Scanning for late winter details

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Scanning your sites

Whenever I’m sent to a site after several months, I like to take a walk around and catalog any blemishes I see. This is especially easy to do in late winter when it’s already nice out but lawn care hasn’t started yet. I did this recently and this blog post will show you some of the details I found.

Broken branches

I detest having broken branches on shrubs or trees. It can invite disease into the plants, and it looks awful. One broken Witch hazel (Hamamelis x intermedia) branch was right in the middle of a high-profile corridor between two buildings.

Since the cut was too large for my hand snips, I waited until I was able to retrieve a hand saw from the my car. I could have tried it with my hand snips, but blowing my wrist is a bad idea. It wasn’t an emergency; safety first.

Groundcover in check

Groundcover plants do what they’re supposed to: they cover the ground so weeds don’t move in. Left untouched, some groundcovers grow out of bounce. That’s what happened with Rubus climbing into Rhododendrons.

Rubus climbing into a Rhodendron
Much better!

It took only a few minutes and it looks better. The Rubus is cut back down to its grouncover function and the Rhododendron is left unmolested.

Missing ivy

This third example makes me mad because it could have been prevented. Last year, someone made the strange decision to remove ivy (Hedera helix) from this power box. I wrongly assumed that something else would replace the ivy.

That’s why I shook my head last week when I had to weed the now bare ground. I knew it would come to this: nature hates bare spots. Weeds move in and have a great time with plenty of sunlight reaching them. It wasn’t that easy for them when ivy still covered the ground. Groundcover plants cover ground; they look good and they prevent unwanted plants from moving in.

The power box looked much better surrounded by ivy. Only remove it if you have a good plan for the spot. Bare ground is the worst option.

You can see weeds creeping in.
Cultivated by Vas but ivy did the job well before.

Late winter details

Late winter is a great time to scan your gardens for blemishes like the three mentioned above. It’s already nice out but lawn care hasn’t started yet. So, take the time to identify and eliminate little blemishes from your gardens.

Trees: late winter tweaks you can do

By | Seasonal, Trees | No Comments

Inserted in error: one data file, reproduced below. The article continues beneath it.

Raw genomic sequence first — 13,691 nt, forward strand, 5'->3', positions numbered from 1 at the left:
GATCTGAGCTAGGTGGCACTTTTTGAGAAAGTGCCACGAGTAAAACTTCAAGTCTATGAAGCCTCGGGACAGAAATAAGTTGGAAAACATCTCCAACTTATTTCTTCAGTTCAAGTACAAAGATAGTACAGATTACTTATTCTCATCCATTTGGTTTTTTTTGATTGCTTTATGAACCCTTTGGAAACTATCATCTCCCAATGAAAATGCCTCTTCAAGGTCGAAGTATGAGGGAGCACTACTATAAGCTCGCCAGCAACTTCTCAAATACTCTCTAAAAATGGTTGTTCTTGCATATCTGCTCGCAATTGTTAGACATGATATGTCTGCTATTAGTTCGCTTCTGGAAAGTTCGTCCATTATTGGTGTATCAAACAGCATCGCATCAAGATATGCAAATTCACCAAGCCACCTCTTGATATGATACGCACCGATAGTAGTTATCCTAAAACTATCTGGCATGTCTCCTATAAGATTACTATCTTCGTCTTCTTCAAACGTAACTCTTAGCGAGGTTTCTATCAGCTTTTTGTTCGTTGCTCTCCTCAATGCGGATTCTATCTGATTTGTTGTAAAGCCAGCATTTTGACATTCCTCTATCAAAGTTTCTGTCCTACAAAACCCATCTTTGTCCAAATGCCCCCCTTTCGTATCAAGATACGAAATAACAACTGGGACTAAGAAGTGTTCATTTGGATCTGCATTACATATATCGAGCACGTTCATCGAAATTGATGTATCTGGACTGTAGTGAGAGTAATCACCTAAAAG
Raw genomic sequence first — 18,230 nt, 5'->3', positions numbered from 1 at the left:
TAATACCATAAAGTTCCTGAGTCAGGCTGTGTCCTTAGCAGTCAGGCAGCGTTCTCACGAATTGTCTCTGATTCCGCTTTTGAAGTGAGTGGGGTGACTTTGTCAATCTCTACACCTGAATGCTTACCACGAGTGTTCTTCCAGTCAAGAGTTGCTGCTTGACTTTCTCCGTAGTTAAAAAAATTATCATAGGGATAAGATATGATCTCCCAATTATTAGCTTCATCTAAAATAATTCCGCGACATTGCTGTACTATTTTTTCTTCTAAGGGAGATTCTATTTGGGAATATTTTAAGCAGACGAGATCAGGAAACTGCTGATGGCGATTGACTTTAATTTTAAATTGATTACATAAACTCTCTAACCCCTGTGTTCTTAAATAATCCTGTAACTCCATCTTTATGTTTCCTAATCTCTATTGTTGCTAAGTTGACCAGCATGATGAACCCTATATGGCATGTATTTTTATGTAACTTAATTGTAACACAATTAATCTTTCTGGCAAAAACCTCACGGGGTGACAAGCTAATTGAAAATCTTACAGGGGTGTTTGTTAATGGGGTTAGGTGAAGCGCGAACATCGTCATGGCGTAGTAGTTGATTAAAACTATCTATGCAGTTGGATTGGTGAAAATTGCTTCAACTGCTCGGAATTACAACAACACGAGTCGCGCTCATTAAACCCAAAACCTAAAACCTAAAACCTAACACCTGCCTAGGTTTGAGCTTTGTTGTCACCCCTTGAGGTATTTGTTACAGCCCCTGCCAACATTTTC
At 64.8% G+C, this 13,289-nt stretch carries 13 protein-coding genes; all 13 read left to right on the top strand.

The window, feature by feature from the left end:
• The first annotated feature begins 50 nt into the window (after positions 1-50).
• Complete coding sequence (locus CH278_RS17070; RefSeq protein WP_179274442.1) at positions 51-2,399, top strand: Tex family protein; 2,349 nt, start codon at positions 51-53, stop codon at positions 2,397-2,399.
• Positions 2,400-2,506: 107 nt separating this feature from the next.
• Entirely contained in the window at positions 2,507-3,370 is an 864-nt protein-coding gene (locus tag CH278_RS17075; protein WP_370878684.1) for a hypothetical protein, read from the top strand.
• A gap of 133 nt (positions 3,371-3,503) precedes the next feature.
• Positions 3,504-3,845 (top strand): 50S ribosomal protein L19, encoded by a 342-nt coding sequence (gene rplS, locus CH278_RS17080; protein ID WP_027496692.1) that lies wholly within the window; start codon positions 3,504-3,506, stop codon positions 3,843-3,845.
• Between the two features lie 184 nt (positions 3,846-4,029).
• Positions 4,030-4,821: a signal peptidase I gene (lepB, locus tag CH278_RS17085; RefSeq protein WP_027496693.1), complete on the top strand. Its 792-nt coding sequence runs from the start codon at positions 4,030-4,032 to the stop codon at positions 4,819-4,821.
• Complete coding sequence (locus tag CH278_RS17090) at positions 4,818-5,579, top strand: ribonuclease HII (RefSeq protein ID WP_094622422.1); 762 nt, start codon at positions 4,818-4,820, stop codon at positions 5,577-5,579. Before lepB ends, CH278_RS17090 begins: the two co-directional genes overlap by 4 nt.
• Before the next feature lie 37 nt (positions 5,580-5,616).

After getting some decent weather, I was annoyed with -4 degree Celsius weather at 8am with a cool breeze. Yes, the white peaks in the distance looked great but I suffered for the first hour on site. Such is the life a landscaper: outside all year, in all kinds of weather.

Since the site looked a bit stiff and frosty, I went for a walk so I could assess it and make a plan. I definitely noted enough leaf debris to keep me busy all day and that’s what I did. But there was more.

Tree adjustments

And by more, I mean easy tree work. Late winter is still a great time for tree work because the trees haven’t broken their buds yet. Once buds break in spring and the trees start to actively grow, it’s a bad time to prune them. However, on a frosty late February morning, it’s a great time to do some minor adjustments.


I don’t like to see branches growing back into the crown and rubbing with other branches. It’s disturbing. I like to see a nice crown with branches nicely growing out. Take a look at the picture.

This rogue branch caught my attention right away.

This is the after picture.

This looks much better. Most of the branches are radiating outwards and we don’t have any big branches rubbing together. And all it took was one quick cut with a hand saw.

Japanese maple

Japanese maples often have dead branches on the inside. They’re the shaded out, unproductive branches; and, lighter in color, they can sometimes be removed with your hands.

I used my snips to take out the dead from this specimen.

Remove the lighter, dead branches.

It was a nice, easy task on a frosty morning. You can almost feel the stiff, cold soil. So, I took my time and cleaned it up nicely.

The dead branches are gone, the maple still has it weeping form and Vas put in some time into his day in unpleasant, -4 degrees Celsius, conditions.


There is still time in late winter to check on your landscape and take care of little details. Like misbehaving or dead branches on your trees. Once the foliage comes out, it will be difficult to see the blemishes.

So, take a look around your gardens for little adjustments you can make. Start with your trees.